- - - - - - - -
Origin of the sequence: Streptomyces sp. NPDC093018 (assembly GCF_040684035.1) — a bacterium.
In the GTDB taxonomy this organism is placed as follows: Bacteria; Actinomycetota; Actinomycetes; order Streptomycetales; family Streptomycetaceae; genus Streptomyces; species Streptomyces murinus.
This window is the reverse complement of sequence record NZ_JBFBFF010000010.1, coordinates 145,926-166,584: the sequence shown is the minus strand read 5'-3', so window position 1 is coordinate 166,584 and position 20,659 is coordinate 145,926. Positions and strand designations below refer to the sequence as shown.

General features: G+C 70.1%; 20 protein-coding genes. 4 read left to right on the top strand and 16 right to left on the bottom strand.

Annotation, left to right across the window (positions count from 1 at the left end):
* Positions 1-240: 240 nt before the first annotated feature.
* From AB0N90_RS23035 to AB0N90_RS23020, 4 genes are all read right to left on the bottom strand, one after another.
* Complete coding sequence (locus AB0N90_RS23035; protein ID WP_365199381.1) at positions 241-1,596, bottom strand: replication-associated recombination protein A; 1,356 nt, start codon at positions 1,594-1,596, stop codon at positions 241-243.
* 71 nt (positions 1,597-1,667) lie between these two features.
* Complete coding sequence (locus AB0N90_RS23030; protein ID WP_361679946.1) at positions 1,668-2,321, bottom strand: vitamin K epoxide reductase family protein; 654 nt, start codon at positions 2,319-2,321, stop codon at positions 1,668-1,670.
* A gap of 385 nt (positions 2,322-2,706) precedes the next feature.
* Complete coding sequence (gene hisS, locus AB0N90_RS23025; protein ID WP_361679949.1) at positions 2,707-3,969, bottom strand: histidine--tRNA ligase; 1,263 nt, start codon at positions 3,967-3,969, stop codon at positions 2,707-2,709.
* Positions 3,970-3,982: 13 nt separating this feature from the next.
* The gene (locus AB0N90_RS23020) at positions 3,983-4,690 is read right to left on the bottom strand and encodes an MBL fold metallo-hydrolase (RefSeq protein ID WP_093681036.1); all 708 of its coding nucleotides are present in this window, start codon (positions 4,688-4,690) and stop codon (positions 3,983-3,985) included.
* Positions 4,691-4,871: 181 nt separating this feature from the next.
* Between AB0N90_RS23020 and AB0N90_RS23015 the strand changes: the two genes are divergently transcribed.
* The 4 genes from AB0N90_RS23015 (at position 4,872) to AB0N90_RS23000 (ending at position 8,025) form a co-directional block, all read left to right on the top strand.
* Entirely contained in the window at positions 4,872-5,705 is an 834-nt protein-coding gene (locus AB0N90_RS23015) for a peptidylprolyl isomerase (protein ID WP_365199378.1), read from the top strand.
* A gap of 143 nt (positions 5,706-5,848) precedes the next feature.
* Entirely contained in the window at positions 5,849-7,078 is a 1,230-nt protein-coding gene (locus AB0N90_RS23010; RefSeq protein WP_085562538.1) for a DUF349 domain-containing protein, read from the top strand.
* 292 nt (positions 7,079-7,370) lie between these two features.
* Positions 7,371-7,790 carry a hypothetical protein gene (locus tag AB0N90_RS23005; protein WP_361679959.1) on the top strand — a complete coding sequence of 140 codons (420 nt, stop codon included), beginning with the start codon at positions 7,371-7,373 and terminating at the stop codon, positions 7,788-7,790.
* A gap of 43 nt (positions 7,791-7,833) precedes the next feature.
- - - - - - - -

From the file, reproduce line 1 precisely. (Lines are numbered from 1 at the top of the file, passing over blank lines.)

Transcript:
Origin of the sequence: Streptomyces sp. NPDC093018 (assembly GCF_040684035.1) — a bacterium.